“I do not want to go quietly, I want to slide in sideways, cookies in one hand, whiskey in the other declaring “Whoo, what a ride!” In my notes for this talk, I wrote “cabin fever” three times. I also realized, the Internet kind of erased cabin fever from our culture. I see that as a good thing.
Imbolc is a Old Gaelic word that may have meant “in the belly” and referred to sheep’s pregnancies, or possibly meant to wash and cleanse one’s self. Most people believe it is the former. Late winter is when ewes prepare to deliver their lambs and their milk supply freshens. Paganism really always leads you back to critters. But this is a celebration of quickening; evidence of new life about to begin.
Imbolc is the halfway point in the Winter season, literally the middle of Winter. Winter began six weeks ago, and Spring begins in six weeks. These halfway points are the truest expression of a season; we are in the thick of winter. It is cold, dreary, windy, not fun to be out of doors.
What do we do this feverish, restless, dreary time of year? We have Carnival, Mardi Gras, Chinese New Year; huge, wild, brightly colored celebrations where you can let out all the crazy. If you keep trying to follow decorum during such a dreary period, you could permanently lose your mental balance. It is better to go crazy for a few days and shake out those winter blues. If you have read any James Herriot, you know that lambing season drives farmers a bit crazy, too.
Imbolc is a High Holy day and its signature deity is Brigid, or “Bride”, the most beloved of the Irish gods. Brigid was a fire god: a blacksmith, a poet, and the home’s hearth. Poetry? Fire, you ask? Yes! A good poems sets your heart and mind ablaze. Poets in Ireland were ranked higher than kings and queens, who were considered somewhat expendable. I am not making any suggestions, here, but Irish kings were sometimes sacrificed if things had gone badly for a few years in a row.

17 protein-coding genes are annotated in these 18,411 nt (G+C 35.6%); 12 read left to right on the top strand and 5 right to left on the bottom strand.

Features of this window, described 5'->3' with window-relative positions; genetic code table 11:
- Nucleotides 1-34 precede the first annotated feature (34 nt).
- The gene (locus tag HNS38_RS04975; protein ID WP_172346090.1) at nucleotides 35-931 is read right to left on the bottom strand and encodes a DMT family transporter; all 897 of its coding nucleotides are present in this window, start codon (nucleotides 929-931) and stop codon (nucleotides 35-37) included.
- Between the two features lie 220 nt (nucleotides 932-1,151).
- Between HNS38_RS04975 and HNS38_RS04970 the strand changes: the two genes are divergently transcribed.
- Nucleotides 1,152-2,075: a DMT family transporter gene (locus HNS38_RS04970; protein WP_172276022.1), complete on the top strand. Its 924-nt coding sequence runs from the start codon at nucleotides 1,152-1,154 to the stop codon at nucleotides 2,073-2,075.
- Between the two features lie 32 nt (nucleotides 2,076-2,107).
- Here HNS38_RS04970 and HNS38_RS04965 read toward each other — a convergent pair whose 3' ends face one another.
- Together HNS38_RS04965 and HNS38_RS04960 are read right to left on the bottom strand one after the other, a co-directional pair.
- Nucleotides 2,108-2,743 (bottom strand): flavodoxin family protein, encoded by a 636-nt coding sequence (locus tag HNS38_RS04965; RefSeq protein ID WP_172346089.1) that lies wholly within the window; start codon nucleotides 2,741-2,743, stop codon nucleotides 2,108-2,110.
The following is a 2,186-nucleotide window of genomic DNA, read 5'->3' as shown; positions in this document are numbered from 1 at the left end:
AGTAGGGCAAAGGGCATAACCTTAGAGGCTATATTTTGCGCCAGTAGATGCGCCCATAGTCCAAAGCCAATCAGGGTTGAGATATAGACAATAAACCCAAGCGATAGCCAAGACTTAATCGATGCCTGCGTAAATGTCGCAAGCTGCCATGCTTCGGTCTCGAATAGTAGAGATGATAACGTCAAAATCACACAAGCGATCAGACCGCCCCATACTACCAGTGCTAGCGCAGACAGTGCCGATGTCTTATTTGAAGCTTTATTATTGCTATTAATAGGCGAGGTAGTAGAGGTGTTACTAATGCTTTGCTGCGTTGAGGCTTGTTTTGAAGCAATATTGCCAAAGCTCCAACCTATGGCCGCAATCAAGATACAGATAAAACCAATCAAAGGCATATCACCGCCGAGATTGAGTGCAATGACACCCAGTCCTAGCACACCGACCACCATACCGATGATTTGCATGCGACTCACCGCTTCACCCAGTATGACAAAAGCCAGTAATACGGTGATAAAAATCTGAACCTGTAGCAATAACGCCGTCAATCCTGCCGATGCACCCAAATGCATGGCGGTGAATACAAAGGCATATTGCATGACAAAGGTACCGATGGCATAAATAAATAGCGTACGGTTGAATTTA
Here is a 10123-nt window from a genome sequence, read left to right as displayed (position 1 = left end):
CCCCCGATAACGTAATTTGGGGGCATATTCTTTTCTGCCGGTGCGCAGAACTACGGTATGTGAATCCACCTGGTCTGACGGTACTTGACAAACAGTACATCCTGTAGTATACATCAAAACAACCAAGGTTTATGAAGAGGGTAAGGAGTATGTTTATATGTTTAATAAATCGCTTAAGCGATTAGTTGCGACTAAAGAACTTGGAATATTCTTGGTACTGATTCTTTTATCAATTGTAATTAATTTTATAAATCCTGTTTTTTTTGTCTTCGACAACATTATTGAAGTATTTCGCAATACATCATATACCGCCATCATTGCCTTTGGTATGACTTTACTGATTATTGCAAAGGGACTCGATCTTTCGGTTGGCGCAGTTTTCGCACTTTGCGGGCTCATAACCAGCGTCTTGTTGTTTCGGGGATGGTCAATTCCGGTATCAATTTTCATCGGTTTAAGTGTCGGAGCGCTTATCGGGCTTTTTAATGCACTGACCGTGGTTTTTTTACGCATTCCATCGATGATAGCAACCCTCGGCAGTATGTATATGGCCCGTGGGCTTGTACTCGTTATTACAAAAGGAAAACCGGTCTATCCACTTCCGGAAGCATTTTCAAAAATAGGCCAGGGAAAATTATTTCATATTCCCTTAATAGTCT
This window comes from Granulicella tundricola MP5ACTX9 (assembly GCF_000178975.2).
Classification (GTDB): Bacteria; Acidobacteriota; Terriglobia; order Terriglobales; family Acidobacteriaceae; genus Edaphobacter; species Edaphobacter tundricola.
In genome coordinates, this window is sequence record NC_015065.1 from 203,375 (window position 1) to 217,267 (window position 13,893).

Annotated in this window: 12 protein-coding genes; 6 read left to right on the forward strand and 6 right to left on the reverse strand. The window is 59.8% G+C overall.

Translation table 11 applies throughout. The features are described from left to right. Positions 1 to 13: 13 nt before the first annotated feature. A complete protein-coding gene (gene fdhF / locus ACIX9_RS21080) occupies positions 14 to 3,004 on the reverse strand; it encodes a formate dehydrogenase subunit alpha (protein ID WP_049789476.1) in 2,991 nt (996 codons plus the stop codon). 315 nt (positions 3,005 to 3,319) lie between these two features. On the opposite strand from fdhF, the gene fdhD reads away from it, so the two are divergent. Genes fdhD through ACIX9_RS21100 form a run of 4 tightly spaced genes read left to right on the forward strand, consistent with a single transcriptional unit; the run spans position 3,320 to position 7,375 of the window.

Imbolc is when you can tell that the daylight hours really are growing longer. It is sunset when I leave work now, not full dark. Dawn happens during breakfast, not on my way to work. Even Utqiag`vik, the northernmost point in Alaska, is getting 3 hours of sunlight per day.
The opposite holiday is Lughnasadh, the grain and apple harvest that is halfway thru summer. Lughnasadh is when you see the days are waning, but your larders are filling up. Halfway thru Winter, larders are emptying and we tighten our belts. This may not apply to food in our modern lives, but it can apply to our emotional and mental stores.
In farming communities, carnival is followed by fasting. In modern life, we are trying to keep up with our new year’s resolutions to lose weight or get in shape. Kind of the same idea…if you have hot work to do, cold weather is a good time to do it.
Candles are a symbol of Imbolc, celebrating the returning light. So are Brigid’s Crosses, milk, and early flowers like snowdrops or crocus. I have daffodils coming up, but I think that is climate change, not Imbolc. At Lughnasadh we made corn dollies; at Imbolc we make Brigid Crosses. The dolly sometimes gets burned after it is completed, but the cross is really just an unfinished basket. Where does that take us?